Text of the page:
Well, I finally got around to reading the opinion and that's not a typo. And there you go, the first time round, a within guidelines sentence was overturned as unreasonable. Has the panel makeup changed since the first go-around? The posture of this case makes me shake my head.

Posted by: Soronel Haetir | Jan 14, 2009 11:31:26 PM

There really doesn't appear to be any appellate micromanaging going on. The circuit vacated and remanded in light of Booker, and specifically ended by saying: "We express no opinion as to what a reasonable sentence would be, and nothing in this opinion should be construed as an indication that we think a more lenient sentence is warranted." The only sentence reversed as unreasonable was the 120-month sentence.

Posted by: DM | Jan 15, 2009 12:05:34 AM

@DM. Not true. "we do not reach the issue of whether Kane’s sentence was substantively reasonable" refers to the 120 month sentence.

The reason I think this is insane micromanaging is because the court keeps over turning sentences on "procedural grounds" when that is nothing but a wink-and-a-nod.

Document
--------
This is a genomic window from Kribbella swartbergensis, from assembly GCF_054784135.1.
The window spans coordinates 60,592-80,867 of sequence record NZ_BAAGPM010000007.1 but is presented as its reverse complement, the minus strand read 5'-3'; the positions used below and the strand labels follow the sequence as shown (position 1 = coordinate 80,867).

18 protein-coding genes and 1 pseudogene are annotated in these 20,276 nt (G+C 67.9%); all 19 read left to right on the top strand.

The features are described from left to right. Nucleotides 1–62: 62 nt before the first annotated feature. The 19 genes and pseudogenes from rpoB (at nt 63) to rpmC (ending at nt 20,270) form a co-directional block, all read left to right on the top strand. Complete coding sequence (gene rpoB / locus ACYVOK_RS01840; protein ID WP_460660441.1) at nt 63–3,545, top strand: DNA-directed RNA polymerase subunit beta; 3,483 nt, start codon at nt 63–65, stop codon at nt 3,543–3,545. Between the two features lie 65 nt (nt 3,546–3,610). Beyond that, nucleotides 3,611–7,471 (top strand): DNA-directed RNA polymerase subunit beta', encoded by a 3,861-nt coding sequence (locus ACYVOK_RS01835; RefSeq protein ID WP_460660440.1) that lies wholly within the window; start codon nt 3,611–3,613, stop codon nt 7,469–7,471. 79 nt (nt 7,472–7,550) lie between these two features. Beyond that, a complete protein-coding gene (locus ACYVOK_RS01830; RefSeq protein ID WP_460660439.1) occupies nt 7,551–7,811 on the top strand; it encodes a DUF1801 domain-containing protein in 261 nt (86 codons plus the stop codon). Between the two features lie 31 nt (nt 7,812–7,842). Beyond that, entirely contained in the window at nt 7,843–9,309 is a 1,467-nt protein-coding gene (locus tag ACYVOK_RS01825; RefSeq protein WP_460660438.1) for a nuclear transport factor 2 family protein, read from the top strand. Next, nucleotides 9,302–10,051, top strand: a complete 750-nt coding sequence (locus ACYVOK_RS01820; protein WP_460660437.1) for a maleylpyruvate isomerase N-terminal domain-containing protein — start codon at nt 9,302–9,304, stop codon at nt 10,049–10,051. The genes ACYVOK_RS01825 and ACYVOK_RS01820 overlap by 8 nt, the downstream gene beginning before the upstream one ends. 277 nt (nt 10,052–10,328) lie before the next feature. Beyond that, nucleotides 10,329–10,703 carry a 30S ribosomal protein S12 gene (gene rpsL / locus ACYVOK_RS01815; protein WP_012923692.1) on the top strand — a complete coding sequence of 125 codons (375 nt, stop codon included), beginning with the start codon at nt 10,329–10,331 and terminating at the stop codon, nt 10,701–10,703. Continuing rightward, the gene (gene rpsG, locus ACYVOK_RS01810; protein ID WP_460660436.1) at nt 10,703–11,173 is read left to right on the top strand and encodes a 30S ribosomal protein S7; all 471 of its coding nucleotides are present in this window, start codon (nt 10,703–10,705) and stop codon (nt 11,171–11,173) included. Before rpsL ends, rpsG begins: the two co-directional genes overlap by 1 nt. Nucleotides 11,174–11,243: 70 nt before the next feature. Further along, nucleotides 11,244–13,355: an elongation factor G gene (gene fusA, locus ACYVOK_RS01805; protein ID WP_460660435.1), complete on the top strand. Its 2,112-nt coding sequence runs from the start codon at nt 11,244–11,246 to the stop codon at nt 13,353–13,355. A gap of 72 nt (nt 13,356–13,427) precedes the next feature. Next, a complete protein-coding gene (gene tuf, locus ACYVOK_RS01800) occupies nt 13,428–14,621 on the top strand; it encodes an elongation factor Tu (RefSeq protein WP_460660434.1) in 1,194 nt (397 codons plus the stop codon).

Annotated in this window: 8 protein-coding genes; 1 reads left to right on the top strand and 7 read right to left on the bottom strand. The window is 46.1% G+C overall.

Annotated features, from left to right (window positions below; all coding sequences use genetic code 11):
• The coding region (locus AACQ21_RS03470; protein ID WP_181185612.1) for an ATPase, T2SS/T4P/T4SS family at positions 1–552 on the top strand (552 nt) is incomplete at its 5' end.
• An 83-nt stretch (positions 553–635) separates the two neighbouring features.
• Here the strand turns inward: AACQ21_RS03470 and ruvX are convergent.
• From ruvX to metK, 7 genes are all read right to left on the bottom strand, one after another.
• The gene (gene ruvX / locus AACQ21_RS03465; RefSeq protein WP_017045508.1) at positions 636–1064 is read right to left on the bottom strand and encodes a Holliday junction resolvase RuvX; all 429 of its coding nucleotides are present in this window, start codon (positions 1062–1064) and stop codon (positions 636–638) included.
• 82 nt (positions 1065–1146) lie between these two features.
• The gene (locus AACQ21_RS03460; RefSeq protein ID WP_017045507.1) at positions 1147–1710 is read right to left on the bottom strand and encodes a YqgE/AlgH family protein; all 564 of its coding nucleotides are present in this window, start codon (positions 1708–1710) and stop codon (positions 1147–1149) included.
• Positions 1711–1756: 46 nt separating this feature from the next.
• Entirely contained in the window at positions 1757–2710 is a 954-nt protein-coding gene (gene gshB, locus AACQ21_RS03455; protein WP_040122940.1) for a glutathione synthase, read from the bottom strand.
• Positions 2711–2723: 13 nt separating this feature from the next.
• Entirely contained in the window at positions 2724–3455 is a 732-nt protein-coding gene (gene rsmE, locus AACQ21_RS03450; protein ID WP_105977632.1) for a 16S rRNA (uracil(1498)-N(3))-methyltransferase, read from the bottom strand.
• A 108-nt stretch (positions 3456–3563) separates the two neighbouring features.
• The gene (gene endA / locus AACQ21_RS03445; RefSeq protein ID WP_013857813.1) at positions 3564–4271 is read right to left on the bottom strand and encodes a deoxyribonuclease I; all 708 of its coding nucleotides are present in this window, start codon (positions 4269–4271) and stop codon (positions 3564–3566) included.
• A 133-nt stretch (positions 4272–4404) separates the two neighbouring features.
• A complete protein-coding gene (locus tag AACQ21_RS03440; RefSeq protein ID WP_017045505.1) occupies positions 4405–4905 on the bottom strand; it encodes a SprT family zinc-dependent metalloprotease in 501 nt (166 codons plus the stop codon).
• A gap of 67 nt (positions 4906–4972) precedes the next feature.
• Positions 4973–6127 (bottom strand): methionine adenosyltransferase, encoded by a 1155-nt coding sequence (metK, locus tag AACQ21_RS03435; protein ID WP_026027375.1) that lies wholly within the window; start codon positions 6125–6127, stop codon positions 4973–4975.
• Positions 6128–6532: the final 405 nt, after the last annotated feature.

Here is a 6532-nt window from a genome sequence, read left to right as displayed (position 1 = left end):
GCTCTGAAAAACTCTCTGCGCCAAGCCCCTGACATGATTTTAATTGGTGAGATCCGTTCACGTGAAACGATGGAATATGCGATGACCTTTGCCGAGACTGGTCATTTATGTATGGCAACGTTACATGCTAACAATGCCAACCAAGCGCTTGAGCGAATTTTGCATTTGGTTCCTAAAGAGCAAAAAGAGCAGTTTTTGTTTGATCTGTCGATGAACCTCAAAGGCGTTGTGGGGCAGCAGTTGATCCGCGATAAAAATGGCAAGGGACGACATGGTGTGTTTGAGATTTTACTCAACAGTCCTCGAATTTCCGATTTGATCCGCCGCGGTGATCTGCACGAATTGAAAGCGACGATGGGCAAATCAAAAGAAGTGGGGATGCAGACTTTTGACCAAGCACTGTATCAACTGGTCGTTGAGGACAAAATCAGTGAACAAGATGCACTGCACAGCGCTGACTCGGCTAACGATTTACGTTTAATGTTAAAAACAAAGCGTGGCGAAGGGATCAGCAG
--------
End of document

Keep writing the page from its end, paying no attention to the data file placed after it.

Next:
"Given the horrifying nature of Kane’s conduct, the fact Kane repeated her offense against her daughter over 200 times, and Kane’s refusal to accept responsibility for her role in her daughter’s abuse, we have serious concerns about the substantive reasonableness of Kane’s 120-month sentence."

HINT HINT NUDGE NUDGE

It's sick and cowardly to do that.

Posted by: Daniel | Jan 15, 2009 12:17:33 AM

This decision is another, bolder example of the Eighth Circuit violating Gall's mandate that the Eighth Circuit grant great deference to the district court's superior vantage point to assess the individual capacities of the defendant (i.e., the sentence sufficient but not greater than necessary to punish, deter, and rehabilitate a defendant without throwing her away as John and Jane Q Federalist citizens might), and the district court's ultimate determination of the sentence Sufficient but not greater than necessary to acheive all the Section 3553(a)goals.